• Time to Funding: Traditional loans are typically funded much slower than SBLOCs because the market value of the underlying investments (collateral) can be readily determined.
  • Repayment Period: Generally speaking, traditional loans will have much longer repayment periods compared to SBLOCs, which are capped at 1-2 years.
  • Revolving Capability: Traditional loans are not revolving, so when a portion of the balance is repaid, the same credit cannot be accessed again. SBLOCs on the other hand are revolving in nature, so the same credit can be accessed over and over again as it's repaid.

Common use cases of securities-backed lines of credit for startups

  • Satisfying Short-Term Liquidity Needs: Often, it's easier (and more cost-effective) to draw down an SBLOC to satisfy short-term capital needs rather than unwinding a portfolio of 6 or 12-month Treasury Bills that are laddered. 
  • Maintaining Capital Reserves: Rather than liquidating an investment portfolio to access capital, a startup can effectively leverage it to “create” short-term financing without incurring additional dilution and they can pay the balance back over time. 
  • Lowering The Cost of Capital: Because the invested funds used as collateral generate a net positive yield for the business, they offset the cost of capital for the SBLOC compared to other forms of financing.

Key advantages of securities-backed lines of credit

  • Highly flexible: Startups can use the funding unlocked by an SBLOC to cover operational expenses, invest in growth opportunities, manage unexpected financial challenges, and pretty much anything else they want (within reason).
  • Cost-effective: Because SBLOCs are collateralized, they often come at a lower cost of capital compared to other forms of financing, especially when you consider that the underlying securities are invested in vehicles that generate yield. 
  • Funds quickly: As mentioned a few times, because the value of the collateral being used in an SBLOC is well known, startups can quickly qualify for and pull funding from this form of financing (often under a week).
  • Revolving Capability: As an SBLOC is repaid, the available balance can be drawn down again and again, as many times as the startup wants.

Key disadvantages of a securities-backed line of credit

  • Capped sizing: Because SBLOCs are based on the size of a startup’s investments, the amount of capital a startup can access is capped.
  • Potentially more expensive: As mentioned earlier, SBLOCs typically come with a variable interest rate that can rise as the federal interest rate increases, which can make this form of financing more expensive than a traditional term loan.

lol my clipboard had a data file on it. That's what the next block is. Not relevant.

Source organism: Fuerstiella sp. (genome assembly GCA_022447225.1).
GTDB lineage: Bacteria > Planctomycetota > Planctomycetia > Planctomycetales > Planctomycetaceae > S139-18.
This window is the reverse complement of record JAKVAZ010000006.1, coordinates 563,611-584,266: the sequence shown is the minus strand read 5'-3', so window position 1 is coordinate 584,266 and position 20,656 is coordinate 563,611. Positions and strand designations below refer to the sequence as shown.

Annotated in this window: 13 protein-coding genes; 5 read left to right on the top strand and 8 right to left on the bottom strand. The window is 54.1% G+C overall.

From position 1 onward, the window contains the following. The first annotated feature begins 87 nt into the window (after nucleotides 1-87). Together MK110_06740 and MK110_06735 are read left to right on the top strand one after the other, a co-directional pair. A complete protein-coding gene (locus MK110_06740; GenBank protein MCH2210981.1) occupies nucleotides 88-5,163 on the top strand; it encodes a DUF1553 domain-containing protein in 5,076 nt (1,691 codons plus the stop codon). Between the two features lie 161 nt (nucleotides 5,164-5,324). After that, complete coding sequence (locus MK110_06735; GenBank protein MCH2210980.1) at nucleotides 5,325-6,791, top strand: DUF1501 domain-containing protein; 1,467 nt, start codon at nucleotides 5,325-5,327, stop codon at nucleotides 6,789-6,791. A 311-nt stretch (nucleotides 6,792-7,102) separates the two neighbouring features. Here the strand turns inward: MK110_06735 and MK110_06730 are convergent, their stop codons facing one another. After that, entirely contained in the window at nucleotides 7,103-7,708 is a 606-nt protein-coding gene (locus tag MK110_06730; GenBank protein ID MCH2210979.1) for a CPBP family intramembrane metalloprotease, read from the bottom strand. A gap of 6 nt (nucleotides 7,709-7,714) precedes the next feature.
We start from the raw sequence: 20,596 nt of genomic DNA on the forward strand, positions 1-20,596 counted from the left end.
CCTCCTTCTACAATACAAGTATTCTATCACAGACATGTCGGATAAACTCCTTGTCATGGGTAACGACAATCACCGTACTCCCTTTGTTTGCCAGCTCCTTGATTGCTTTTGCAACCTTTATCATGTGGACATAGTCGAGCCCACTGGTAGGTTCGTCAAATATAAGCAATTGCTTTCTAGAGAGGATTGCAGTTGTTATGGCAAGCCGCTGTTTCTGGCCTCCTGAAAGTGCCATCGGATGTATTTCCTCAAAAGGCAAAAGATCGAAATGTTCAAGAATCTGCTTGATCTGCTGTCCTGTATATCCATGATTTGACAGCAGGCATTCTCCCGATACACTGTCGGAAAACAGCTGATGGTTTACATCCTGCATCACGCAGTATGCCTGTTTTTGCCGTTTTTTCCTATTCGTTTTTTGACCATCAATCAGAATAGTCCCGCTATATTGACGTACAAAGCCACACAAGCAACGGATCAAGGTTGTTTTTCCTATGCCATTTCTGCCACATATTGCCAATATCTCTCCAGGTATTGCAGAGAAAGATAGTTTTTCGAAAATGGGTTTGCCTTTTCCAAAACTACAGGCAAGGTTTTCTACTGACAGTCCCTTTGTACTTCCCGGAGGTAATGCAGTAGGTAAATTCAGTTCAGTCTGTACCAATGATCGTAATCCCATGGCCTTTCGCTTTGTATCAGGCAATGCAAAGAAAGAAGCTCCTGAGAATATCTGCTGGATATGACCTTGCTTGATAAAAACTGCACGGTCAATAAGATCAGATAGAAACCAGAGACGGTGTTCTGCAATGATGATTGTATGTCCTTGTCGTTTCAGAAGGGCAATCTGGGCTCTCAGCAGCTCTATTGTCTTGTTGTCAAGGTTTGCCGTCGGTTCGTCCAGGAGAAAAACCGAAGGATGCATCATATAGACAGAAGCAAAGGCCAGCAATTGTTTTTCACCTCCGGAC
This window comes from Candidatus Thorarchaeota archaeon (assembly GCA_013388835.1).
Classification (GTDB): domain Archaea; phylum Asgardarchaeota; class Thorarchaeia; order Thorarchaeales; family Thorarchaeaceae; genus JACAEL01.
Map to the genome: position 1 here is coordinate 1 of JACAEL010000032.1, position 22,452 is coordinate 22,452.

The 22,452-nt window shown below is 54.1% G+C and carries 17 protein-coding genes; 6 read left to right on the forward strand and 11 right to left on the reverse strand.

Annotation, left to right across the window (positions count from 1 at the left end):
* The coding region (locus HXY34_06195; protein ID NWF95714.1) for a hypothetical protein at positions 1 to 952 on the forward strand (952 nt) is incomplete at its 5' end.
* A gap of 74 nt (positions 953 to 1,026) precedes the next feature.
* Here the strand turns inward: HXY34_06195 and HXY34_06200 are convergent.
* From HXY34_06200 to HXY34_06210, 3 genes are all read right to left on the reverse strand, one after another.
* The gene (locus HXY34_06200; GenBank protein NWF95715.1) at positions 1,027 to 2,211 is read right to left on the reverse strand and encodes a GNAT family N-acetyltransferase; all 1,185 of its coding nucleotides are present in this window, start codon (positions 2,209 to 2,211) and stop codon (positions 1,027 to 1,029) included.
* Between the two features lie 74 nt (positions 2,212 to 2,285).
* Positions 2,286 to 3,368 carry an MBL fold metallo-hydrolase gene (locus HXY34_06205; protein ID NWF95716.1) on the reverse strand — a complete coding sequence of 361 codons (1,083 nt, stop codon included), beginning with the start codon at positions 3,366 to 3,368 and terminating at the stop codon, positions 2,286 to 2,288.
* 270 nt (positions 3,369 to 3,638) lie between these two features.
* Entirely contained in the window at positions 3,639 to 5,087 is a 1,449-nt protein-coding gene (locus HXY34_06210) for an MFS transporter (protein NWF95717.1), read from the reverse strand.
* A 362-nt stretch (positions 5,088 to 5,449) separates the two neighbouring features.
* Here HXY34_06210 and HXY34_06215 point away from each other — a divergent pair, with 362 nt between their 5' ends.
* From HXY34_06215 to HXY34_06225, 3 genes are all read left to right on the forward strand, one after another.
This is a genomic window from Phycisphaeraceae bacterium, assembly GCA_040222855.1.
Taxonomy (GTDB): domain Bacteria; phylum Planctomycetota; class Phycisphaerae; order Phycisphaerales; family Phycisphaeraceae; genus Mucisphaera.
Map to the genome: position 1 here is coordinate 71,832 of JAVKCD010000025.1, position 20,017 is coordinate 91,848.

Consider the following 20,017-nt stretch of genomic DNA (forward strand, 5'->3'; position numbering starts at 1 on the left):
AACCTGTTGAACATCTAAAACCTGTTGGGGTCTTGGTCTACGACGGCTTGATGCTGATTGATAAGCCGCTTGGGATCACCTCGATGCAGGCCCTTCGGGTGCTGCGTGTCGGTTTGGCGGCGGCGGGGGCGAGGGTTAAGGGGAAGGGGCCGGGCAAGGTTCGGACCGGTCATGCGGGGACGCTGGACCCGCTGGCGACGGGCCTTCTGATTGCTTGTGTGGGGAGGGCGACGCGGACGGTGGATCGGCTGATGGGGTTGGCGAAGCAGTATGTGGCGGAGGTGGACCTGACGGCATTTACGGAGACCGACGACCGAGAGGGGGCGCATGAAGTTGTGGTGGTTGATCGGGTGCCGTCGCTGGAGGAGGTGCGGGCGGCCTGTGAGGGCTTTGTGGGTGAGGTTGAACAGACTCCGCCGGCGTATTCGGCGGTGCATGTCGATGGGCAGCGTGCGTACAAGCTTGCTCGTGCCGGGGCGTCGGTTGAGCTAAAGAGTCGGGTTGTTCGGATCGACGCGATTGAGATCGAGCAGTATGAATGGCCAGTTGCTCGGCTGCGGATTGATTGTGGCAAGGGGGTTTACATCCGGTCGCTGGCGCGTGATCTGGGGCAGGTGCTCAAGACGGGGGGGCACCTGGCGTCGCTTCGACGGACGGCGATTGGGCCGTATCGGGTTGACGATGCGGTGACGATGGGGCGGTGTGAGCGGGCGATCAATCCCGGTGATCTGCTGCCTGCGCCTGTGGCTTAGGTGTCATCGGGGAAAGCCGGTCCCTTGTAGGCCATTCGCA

• Shorter duration: SBLOCs are intentionally short-term in nature, as such they typically must be repaid in full within 1-2 years of borrowing (even though the funding can be recycled over and over again).

Frequently asked questions about securities-backed lines of credit

What types of securities can be used as collateral for an SBLOC?

The commonly accepted securities include ETFs, US Treasury Bills, bonds, mutual funds, and publicly traded stocks.

How is the credit limit determined on an SBLOC?

The credit limit is often determined by the loan-to-value (LTV) ratio, which is the percentage of the collateral's market value that can be borrowed. Generally, we see an LTV of no more than 50%.

What happens if the value of my collateral increases? Can I request a higher credit limit?

Some financial institutions may periodically reassess and adjust credit limits based on changes in the value of the collateral.

What are the interest rates on SBLOCs?

SBLOCs often have variable interest rates tied to benchmark rates like the prime rate. Rates vary among financial institutions and are competitive with traditional loans.

Can I use funds from an SBLOC for any purpose?

Yes, SBLOCs are very flexible, startups can use funds for various purposes, including working capital, strategic hires, operating expenses, and more.

How does repayment work on an SBLOC?

Startups make monthly payments on the outstanding balance. Interest is charged only on the amount borrowed, and the repaid amounts become available for future borrowing.

What are margin calls, and how do they work with SBLOCs?

A margin call occurs if the value of the collateral falls below a certain threshold. Startups may need to deposit additional securities or repay part of the loan to maintain the required loan-to-value ratio.

How quickly can I access funds from an SBLOC?

The time to access funds can vary among financial institutions, but SBLOCs often provide relatively quick access compared to traditional loan approval processes.

Can I lose my securities if the market value declines?

In the event of a significant market decline and if the collateral's value falls below the required threshold, the lender may issue a margin call. If the call is not met, the lender may liquidate some or all of the securities to cover the debt.

Can I continue to trade securities in my collateralized portfolio with an active SBLOC?

Generally, yes. However, there may be restrictions or conditions outlined in the SBLOC agreement.

Wrap-Up - Getting approved for a securities-backed line of credit in 2024

Securities-backed lines of credit can be a great option for startups with significant reserves that are invested in US Treasury Bills or ETFs but do not want to liquidate their portfolio to access short-term funding. They are highly flexible, cost-effective, and revolving, so the credit can be drawn down, repaid, and accessed indefinitely. However, they’re short-term in nature and the sizing is based on the underlying securities that are collateralized, so it's not a replacement for permanent venture capital. If you’re interested in getting approved for a securities-backed line of credit, get in touch with us!